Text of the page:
The U.S. Department of Agriculture estimates that the cost of raising a child until they're 18 is about $245,340 (more if you consider inflation). That's a nice chunk of change. Before the baby even arrives, you need to purchase a crib, a stroller, a car seat, and clothes. Then there's formula, healthcare co-pays, and the diapers to consider. On top of all of that, one parent may take unpaid time off work to take care of the child, which can mean a significant cut in family income. If that parent returns to work, the family has to somehow absorb the expense of child care, and that can cost the equivalent of a mortgage payment every month. So how can you prepare yourself for this financial onslaught so that you can enjoy those precious first months without worrying about money all the time?

1. Make a Baby's First-Year Budget
Sit down and figure out how much everything will cost. If you're first-time parents you might not know exactly what you'll need, but thankfully there are newborn checklists with estimated prices to help you figure it out. After that, you need to decide whether you will be moving to a bigger apartment or house, and how long you plan to be with only one income. Don't forget to factor in how much you might be able to expect your family and friends to help out via baby showers.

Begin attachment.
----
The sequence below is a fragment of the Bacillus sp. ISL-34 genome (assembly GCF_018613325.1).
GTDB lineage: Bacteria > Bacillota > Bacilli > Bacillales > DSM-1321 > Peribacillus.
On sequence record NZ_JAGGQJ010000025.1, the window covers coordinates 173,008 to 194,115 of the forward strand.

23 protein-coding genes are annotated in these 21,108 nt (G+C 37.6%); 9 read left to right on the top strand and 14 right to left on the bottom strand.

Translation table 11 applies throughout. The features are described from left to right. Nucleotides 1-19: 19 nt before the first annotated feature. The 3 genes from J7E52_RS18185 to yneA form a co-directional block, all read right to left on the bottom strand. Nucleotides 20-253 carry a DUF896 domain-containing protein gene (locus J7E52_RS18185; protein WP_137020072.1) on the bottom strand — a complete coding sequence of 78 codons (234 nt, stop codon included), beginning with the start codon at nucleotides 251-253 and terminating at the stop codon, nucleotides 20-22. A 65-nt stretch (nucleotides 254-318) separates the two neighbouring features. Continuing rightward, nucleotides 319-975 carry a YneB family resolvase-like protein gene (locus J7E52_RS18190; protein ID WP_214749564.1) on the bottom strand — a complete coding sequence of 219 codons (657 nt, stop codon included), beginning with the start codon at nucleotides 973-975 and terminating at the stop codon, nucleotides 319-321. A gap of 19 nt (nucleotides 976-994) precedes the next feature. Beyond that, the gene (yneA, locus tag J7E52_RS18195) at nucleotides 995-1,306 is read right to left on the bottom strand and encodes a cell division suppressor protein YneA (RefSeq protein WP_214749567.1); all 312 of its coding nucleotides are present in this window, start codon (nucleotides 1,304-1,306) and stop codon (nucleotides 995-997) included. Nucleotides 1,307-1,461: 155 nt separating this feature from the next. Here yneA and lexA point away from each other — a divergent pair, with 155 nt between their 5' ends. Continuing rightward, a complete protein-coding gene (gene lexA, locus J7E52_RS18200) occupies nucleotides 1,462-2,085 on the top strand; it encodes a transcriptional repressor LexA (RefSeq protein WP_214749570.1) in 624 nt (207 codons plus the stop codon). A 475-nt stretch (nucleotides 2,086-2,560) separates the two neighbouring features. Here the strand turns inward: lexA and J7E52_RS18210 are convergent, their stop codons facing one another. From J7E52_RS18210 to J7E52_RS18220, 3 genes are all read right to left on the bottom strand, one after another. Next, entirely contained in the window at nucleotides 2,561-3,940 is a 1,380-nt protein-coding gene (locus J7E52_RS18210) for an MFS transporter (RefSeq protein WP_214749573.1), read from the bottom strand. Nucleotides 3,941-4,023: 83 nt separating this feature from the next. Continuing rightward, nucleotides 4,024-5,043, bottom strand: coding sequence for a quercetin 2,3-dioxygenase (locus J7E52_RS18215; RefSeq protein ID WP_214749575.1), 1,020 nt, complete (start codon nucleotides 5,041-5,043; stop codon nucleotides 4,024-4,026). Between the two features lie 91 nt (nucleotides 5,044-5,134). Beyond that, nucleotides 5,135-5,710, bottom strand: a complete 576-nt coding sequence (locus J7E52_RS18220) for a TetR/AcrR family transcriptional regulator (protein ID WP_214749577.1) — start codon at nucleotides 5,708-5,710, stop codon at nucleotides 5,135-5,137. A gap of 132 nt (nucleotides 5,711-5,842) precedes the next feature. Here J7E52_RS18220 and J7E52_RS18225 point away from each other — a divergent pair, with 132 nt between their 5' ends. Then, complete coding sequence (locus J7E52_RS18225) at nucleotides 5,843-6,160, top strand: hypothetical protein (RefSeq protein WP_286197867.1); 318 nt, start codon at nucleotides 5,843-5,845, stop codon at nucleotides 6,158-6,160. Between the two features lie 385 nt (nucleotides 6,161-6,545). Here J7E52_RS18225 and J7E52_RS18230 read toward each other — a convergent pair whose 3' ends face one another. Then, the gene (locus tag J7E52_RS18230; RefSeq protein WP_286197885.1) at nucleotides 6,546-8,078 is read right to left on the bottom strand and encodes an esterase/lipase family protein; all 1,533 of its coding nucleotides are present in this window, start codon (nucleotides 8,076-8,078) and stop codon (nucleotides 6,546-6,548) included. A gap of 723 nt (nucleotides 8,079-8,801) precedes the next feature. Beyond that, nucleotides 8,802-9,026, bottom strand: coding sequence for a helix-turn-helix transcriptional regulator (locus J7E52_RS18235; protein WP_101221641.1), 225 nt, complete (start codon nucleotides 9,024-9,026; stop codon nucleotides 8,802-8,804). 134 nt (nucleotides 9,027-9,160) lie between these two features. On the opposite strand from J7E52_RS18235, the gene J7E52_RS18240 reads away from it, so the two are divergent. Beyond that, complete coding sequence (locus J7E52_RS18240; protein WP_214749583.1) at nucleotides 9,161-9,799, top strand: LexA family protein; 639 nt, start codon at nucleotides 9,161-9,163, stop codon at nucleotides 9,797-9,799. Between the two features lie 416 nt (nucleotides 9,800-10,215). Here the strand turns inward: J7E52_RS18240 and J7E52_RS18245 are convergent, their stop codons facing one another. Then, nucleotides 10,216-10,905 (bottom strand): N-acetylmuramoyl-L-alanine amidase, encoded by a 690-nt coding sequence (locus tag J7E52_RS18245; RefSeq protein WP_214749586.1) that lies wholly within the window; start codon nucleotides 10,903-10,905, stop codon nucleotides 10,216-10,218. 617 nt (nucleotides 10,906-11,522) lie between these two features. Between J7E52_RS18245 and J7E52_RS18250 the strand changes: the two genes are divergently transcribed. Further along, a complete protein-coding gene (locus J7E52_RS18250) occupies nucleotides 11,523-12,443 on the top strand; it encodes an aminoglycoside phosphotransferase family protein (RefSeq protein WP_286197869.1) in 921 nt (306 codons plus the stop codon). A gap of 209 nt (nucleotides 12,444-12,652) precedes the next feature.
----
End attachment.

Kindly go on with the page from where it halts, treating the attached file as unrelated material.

You might have to cut back in certain areas to make your budget work, or save up to cover the expenses when one of you might not be generating income. Some of these cuts will come naturally as your life changes to accommodate your new baby. For example, you probably won't be going out for dinner or to see movies as often as you were before. Practice living on your baby budget for a few months to make sure it's doable. A budget is meaningless unless you can stick to it.

2. Decide Who Will Stay Home & For How Long
While some families might be able to have one parent stay home until the kids go to school, not everyone has that luxury. Even if both mother and father are eligible for 12 weeks of unpaid leave, it's not always possible to take it since it would mean going without an income for three months which is impossible for most families. Some workplaces offer paid leave, so be sure to check to see what yours offers. Once you have all the facts, decide what makes the most sense for your family and your bank account.